“If you’re going the wrong way, stop. Stop now. Fall on your knees and fight like a man.”

“When we strip men of permission to fight back at the appropriate time, we emasculate them. We stifle the spirit of the warrior that God placed within them, the spirit that yearns to fight for what’s right. When men feel stripped of power, it’s that much easier to give in to temptation. If they’ve never learned to fight, then it’s hard to know how to fight the deadliest enemy of all.”

“Remorse is a common response to failure, but there’s a much better one: repentance. Instead of turning inward or deflecting outward, you turn upward. Instead of allowing yourself to get stuck, you stop and then let God move you through it. You drop the guilt, the regret, the anger, and the self-pity and return to the Lord. Repentance means owning up to your mistakes and accepting responsibility. … Remorse is a feeling based primarily on guilt (a selfish emotion), keeping our attention on the past. Repentance is turning away from that wrong, turning away from the past, and turning our attention to changing our future. Remorse builds an emotional monument to our sin, then stands there gazing at it while we feel bad. Repentance is turning one hundred eighty degrees away from our sin and then walking away from it. With each step, repentance moves farther away from that sin. And it doesn’t look back.”

“You are not what you did; you are who God says you are.”

“Giving your life one time is easy. You know what’s hard? Giving your life daily. Paul said, ‘I die every day’ (1 Corinthians 15:31). Real men give their lives daily.”

Fight (book review)

FightThere’s something about the way Craig Groeschel writes that energizes me to take action. And since Fight is especially addressed to guys, this book has me really fired up!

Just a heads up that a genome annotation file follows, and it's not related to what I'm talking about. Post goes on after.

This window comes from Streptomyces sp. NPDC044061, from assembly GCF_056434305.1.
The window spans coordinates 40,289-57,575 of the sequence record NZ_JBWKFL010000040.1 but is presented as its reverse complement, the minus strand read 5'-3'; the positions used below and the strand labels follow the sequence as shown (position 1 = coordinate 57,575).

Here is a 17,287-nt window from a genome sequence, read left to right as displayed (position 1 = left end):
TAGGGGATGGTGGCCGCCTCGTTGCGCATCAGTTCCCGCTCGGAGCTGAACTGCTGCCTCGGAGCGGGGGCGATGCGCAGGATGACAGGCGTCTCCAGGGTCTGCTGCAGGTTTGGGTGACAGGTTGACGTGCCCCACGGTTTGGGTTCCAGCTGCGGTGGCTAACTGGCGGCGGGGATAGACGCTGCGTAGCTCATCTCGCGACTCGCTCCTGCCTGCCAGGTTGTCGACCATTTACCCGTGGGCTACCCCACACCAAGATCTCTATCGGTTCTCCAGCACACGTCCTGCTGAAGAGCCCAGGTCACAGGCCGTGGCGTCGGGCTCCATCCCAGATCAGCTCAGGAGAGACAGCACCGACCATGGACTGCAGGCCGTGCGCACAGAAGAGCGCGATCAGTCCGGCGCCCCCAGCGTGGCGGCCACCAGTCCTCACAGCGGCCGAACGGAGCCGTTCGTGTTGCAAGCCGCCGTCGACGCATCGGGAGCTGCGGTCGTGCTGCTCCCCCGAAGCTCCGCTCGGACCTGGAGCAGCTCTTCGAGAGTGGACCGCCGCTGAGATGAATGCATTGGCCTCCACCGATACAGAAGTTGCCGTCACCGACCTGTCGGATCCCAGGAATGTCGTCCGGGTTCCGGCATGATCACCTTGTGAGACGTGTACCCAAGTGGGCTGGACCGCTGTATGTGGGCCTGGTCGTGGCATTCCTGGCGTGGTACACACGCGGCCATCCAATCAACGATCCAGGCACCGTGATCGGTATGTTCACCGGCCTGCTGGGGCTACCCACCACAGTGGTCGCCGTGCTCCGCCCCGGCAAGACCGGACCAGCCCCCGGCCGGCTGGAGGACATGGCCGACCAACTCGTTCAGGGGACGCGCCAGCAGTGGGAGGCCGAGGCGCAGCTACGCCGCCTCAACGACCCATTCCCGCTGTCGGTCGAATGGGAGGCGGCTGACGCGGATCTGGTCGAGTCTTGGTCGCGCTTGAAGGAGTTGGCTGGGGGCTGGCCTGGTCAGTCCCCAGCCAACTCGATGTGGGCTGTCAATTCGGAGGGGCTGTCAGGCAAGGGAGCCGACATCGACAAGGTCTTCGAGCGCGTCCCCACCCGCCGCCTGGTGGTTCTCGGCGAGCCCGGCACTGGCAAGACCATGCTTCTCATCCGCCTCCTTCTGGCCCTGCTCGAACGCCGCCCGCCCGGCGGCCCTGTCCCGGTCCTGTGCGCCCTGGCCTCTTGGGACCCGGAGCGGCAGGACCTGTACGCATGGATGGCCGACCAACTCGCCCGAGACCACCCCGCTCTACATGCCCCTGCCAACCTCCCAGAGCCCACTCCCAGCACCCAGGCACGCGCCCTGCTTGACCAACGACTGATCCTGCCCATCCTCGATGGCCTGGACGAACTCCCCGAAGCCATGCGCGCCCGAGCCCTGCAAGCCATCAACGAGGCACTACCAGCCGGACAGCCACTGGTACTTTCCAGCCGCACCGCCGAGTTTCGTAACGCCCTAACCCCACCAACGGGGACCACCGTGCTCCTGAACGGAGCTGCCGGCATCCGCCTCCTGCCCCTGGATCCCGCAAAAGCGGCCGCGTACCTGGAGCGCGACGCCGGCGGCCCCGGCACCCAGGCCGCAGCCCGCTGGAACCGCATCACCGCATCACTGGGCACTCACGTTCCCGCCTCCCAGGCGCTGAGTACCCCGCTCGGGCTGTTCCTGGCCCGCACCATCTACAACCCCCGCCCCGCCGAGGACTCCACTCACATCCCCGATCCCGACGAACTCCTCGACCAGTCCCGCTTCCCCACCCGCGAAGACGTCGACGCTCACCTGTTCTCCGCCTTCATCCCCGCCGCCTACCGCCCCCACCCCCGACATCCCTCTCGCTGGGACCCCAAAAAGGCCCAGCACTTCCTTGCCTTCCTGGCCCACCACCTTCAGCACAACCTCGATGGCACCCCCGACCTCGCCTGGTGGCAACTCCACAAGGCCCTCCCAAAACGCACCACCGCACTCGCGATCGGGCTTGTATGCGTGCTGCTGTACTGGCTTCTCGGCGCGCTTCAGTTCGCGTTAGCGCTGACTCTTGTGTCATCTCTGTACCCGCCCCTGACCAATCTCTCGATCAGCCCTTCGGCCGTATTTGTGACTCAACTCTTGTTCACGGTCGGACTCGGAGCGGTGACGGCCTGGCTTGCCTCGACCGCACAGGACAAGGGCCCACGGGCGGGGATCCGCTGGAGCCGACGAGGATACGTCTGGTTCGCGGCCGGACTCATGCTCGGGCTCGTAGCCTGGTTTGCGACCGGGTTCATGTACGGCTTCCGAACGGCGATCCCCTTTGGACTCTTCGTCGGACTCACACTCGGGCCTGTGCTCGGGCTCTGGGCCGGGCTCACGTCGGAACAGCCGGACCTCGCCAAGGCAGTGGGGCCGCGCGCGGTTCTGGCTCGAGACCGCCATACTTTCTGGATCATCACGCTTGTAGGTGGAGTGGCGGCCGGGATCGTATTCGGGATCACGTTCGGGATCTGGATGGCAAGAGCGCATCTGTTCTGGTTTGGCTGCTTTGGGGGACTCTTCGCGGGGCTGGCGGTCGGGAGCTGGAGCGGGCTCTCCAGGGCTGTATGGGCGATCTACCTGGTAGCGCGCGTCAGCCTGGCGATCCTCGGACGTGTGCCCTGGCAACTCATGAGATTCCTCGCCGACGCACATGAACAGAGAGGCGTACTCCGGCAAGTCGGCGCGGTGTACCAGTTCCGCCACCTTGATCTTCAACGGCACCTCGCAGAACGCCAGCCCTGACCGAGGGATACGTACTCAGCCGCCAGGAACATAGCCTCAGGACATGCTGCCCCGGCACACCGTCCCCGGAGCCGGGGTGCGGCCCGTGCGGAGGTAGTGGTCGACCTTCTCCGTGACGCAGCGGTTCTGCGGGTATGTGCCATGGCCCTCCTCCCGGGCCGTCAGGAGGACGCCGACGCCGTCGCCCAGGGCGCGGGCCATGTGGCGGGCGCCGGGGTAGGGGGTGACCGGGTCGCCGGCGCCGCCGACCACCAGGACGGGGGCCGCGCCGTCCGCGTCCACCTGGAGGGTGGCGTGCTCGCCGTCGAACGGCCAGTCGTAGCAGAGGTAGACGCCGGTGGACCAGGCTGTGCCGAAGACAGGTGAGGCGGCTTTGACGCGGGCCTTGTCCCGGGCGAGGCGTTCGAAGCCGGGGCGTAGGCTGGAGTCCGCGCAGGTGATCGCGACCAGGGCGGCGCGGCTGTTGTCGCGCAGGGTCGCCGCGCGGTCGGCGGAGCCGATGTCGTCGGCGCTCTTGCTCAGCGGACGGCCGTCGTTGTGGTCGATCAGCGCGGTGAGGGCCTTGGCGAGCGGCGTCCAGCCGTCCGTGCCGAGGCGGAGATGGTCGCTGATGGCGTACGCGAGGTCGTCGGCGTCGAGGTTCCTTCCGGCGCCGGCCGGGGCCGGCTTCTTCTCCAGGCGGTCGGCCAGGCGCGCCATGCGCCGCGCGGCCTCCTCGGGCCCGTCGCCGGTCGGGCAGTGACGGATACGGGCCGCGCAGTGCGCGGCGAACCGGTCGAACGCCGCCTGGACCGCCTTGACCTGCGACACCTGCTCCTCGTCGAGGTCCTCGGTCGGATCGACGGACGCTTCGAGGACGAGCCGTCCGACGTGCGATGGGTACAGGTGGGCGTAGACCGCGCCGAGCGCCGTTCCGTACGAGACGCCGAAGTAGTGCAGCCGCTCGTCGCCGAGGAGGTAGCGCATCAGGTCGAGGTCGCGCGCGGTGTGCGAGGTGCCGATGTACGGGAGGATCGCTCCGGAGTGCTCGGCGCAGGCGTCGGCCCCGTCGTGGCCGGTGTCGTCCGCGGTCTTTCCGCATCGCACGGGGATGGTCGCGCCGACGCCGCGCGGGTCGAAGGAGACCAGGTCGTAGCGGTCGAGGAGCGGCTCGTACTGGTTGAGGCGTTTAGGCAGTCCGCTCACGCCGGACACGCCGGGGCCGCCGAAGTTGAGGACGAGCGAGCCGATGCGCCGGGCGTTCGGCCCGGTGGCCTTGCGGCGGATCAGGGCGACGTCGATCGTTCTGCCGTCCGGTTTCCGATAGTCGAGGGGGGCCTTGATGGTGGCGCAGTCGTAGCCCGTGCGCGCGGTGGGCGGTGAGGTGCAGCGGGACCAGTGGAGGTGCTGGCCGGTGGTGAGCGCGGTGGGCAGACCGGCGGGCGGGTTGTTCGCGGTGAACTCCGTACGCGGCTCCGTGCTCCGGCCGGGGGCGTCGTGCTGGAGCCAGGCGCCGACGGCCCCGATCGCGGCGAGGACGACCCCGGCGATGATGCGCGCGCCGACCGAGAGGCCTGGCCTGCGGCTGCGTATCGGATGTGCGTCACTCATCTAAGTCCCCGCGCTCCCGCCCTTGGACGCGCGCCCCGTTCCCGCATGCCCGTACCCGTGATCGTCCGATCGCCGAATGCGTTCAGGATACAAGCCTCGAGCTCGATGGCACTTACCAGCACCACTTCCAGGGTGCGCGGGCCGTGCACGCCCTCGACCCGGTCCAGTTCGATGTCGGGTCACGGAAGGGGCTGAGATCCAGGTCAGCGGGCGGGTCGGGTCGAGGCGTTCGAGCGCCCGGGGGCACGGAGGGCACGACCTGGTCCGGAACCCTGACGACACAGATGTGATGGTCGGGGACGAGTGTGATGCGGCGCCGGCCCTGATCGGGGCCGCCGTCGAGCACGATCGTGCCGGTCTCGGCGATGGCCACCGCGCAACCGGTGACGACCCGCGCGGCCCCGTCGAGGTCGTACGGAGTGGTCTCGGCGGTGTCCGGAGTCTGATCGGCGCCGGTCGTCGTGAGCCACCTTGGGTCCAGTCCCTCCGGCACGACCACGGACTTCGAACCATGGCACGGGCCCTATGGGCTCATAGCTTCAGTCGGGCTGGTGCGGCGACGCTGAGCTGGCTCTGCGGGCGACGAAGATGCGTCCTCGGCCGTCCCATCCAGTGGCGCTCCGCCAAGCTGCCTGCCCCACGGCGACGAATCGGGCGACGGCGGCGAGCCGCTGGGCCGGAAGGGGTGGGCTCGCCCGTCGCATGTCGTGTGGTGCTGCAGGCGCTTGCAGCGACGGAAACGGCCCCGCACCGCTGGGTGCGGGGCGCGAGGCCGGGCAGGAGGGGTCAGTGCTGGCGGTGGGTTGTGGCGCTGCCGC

Near the beginning of Fight, Craig explains the goal of the book this way—

“If you read this book, you will uncover who you really are—a man created with a warrior’s heart in the image of God—and how to fight the good fight for what’s right. You will find the strength to fight the battles you know you need to fight—the ones that determine the state of your heart, the quality of your marriage, and the spiritual health of your family.”

And, ladies, Craig has something to say to you too: “Ladies, if you are still reading, don’t miss this. The man you want isn’t the guy who wins tough-guy fights but the man who knows his weaknesses and fights in God’s strength. He won’t be perfect. But God will be perfecting him.”

Using the life story of Samson (from chapters 13-16 of the book of Judges in the Bible) as the backdrop, Craig sprinkles in some of his own life’s stories with some powerful, take-action-now truths. It’s a fun and enjoyable book to read, but it is also a bare-knuckled wake-up call for Christian men to be real men. Or as Craig says it, “Don’t try just to ‘be a better man.’ Be God’s man.”

Not only did I need to hear these concepts and be reminded again of the type of man God has created me to be, but I can’t wait to walk through these principles with some other godly warriors as well.

Guys, you need to read this book! Ladies, please encourage the men in your lives to read it. And then both of you can stand back and watch the godly transformation take place as a God-honoring warrior emerges and begins to fight for what’s right.

I am a Zondervan book reviewer.